Steel, ivory, 55" length, 1994
© Debra Uhls
Statement · Biography · Essay
Meaning within an artwork is not necessarily a given in the times in which we live. The work I make, especially as a sculptor, must at least begin to reveal an inkling of thought-provoking evidence within its subjective framework. Ecofeminism as the subject and the West (environment) as the object, are premiere in the relationship my industrial/mechanistic approach has to this very fragile environment. One can draw such a conclusion in Game, 1994; the industrial use of steel as enclosure (cage) of organic and live systems (endangered species, reservations, buffalo, elephant, et al.). This particular work represents ecofeminist principles in its exposure and identification of patriarchal culture.
As an artist native to the Rocky Mountain region I have an innate interest in the environment that is inherent and personal. The aesthetic I embrace reflects an organic relationship to the geometric. This influence drives my desire to build, make, and create in such a manner that the artwork will reflect the monumental in art relative to the architectural space.
The use of metal as the material to make sculpture, furniture, gates/fences, body adornment, et al, is contemporary. My progress in the understanding of this material is underscored by a jeweler's aesthetic, translated into the monumental, and repositioned within an architectural language.
The absolute connection of the architectural, a design sensibility and artistic language, are congruent to meaning and quality in the work. The intent is to meld the craft of metalsmithing with the sculptural and architectural in terms of the present constraints of global existence. Included within this union are the tenets: the immediacy of site specificity and plan, construction rather than deconstruction, fabrication, the marriage of materials visually and literally, and the integration of form with design.
The aesthetic of the work includes the abstract, the conceptual, the decorative, the functional and non-functional, and encompasses both the interior and exterior site.
Art by interpretation is a cultural and social construction, and as such, is public. The artist never creates solely for the self, but for an audience whose response is addressed by the meaning assigned to the work. To engage the public in meaningful internal/external discourse allows access to meaning, and stimulates the possibility of intellectual reverie.
Metalwork, 6.5x7.5x6', 1996
© Debra Uhls
I was born into a Wyoming coal mining family that homesteaded from England at the turn of the century. In the early 1970s, I privately studied metalsmithing, painting, and jazz guitar in Des Moines, Iowa. This study led to a career as a master jeweler for almost a decade at a principle store in Iowa. I returned to college in 1989 to primarily study art, and obtained an Associate of Art, a Bachelor of Art and a Master of Fine Art. The experience of graduate study at Cranbrook near Detroit, the hub of the Industrial Revolution, challenged my awareness as an artist. I was inspired to charge my work with meaning valid to current cultural and social constructions.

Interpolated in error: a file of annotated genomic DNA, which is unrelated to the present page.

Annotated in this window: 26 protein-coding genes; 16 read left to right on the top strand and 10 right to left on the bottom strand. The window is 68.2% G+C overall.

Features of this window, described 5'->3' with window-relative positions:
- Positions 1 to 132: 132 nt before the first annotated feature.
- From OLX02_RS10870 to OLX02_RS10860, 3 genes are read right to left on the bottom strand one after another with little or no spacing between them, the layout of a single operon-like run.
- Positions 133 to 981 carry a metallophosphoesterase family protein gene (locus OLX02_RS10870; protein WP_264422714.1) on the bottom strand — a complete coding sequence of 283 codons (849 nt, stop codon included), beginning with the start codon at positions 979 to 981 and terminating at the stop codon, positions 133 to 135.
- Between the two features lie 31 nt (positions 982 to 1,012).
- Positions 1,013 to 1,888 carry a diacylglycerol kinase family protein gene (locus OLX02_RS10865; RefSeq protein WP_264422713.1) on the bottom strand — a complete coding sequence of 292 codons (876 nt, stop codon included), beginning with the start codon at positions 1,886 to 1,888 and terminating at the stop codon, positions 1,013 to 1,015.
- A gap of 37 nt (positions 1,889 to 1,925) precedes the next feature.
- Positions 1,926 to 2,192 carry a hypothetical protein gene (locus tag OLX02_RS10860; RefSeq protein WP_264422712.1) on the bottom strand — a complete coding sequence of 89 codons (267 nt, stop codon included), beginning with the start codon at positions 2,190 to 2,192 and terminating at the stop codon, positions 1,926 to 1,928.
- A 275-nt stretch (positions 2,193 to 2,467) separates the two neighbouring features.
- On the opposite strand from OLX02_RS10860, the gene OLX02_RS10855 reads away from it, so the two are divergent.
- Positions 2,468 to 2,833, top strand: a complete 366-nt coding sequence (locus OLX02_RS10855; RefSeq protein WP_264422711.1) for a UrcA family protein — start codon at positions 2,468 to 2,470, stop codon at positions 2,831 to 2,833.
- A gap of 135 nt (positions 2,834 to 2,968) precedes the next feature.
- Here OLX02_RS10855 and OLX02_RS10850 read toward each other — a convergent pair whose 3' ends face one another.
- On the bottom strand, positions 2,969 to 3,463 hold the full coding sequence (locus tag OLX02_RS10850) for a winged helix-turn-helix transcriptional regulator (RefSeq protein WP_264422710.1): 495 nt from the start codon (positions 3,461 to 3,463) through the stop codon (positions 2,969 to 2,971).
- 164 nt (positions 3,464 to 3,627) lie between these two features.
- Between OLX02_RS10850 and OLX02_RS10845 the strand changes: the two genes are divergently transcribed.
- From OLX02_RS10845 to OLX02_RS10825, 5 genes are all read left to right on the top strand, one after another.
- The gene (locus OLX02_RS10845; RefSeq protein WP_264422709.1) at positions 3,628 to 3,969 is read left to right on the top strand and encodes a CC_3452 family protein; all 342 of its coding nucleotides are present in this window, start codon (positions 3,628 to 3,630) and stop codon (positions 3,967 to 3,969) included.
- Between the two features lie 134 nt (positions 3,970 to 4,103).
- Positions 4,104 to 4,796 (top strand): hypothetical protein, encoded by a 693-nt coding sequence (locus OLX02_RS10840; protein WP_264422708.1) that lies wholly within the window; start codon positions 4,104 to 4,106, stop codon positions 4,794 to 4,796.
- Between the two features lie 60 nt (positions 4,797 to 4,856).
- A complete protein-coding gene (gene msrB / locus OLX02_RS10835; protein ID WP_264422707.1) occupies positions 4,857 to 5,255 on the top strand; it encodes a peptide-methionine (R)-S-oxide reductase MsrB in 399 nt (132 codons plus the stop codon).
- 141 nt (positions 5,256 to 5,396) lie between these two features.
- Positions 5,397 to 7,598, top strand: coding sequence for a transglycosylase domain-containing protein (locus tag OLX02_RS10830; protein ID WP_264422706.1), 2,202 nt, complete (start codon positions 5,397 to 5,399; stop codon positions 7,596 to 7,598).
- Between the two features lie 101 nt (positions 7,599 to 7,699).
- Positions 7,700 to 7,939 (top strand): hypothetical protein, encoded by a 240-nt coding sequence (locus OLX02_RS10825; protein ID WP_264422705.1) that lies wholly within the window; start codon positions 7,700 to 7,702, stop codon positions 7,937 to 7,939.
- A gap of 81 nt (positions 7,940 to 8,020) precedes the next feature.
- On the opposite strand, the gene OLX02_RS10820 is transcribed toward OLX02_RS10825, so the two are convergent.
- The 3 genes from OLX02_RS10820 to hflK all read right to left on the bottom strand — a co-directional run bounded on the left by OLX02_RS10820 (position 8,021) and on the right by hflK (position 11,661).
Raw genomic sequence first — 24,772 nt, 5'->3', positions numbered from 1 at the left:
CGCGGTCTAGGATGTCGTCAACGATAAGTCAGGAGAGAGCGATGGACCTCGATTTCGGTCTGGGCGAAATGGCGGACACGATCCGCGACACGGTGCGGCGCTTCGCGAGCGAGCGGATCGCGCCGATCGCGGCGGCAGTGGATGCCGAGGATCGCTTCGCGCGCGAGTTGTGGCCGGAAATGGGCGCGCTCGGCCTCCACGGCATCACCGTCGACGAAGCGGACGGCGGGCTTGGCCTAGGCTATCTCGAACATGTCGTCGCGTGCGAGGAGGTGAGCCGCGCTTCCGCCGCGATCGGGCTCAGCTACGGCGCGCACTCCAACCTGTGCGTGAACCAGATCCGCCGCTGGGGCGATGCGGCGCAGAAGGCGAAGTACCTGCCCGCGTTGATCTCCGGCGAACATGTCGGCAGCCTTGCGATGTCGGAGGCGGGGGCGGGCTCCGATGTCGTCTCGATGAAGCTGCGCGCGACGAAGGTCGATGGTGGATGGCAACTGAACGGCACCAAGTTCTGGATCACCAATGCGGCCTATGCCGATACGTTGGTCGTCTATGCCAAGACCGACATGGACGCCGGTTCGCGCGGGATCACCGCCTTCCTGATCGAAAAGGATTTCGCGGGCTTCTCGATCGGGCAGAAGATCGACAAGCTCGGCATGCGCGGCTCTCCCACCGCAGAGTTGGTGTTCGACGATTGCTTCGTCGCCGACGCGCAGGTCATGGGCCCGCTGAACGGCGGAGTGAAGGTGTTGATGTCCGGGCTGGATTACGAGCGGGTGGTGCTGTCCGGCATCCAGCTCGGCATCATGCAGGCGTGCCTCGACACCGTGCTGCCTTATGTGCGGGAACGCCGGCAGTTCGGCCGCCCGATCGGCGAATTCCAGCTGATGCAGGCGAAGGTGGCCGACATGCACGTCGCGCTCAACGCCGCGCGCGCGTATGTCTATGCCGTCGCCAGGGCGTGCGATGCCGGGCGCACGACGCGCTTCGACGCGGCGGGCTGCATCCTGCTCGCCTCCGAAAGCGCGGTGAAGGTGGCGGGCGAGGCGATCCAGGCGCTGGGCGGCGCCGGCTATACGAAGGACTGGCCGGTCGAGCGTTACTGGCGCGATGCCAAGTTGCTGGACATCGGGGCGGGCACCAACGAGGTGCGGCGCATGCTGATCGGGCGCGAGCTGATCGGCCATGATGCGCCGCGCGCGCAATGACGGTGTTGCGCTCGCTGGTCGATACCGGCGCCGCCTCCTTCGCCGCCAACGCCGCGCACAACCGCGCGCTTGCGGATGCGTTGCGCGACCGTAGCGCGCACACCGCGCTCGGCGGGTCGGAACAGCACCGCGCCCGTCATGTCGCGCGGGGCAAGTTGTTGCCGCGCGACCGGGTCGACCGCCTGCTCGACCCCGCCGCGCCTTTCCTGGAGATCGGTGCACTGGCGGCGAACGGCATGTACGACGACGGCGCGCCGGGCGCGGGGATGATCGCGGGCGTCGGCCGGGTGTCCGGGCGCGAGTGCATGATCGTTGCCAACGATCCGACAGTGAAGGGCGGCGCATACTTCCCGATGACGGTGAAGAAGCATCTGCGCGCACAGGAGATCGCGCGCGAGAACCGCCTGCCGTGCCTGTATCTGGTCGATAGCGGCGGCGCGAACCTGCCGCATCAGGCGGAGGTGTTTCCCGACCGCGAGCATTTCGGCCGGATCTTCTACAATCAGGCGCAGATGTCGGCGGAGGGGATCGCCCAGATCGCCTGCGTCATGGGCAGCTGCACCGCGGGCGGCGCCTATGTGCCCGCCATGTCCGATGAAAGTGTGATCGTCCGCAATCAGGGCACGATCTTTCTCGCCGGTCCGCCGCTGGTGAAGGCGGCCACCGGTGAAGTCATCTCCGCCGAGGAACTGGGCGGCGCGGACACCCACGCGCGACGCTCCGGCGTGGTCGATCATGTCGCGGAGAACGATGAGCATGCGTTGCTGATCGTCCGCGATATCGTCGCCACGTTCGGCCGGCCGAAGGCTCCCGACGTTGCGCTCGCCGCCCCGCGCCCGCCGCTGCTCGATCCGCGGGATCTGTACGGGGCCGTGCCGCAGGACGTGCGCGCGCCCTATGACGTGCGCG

Working in the Rocky Mountains regions as a metalsmith/sculptor, I have an innate interest in the environment that is inherent and personal. Western ambiance is fraught with prescribed meaning and lends to the idea of open space, environment and that which is wild or natural. Ecofeminist principles that juxtapose the urban-industrial moved to the center of my reality. Enclosure of natural systems of life (the Earth, nonhuman life, indigenous peoples, genetic code and cosmological systems, weather, water, et al.) is of prominent importance in my art. Reconstruction (and construction technically), as opposed to deconstruction, is an ideal that continues to influence my work.
Editor's note: Debra Uhls' art works have been featured at universities, women's clubs and galleries across the country. Debra was Artist-in-Residence for the 1994-1995 session of Casper College, Casper, Wyoming and Western Wyoming College, Rock Springs, Wyoming. In 1996, the artist was commissioned to restore a 1923 W.W.I Viquesney Sculpture. In 1997, a public artwork was donated to the community of Rock Springs, Wyoming by the artist in conjunction with Pacific Steel and Bath Construction. The artist has shown at the Utah Arts Festival in Salt Lake city. Her work has also been shown at a Scholz Design home sponsored by Owens/Corning in Toledo, Ohio. The Collectors Corner at the Toledo Museum of Art featured Ms. Uhls' work on its Website in 1998 (www.toledomuseum.org). Most recently the artist is concentrating on making art furniture.
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All images and text © Debra Uhls.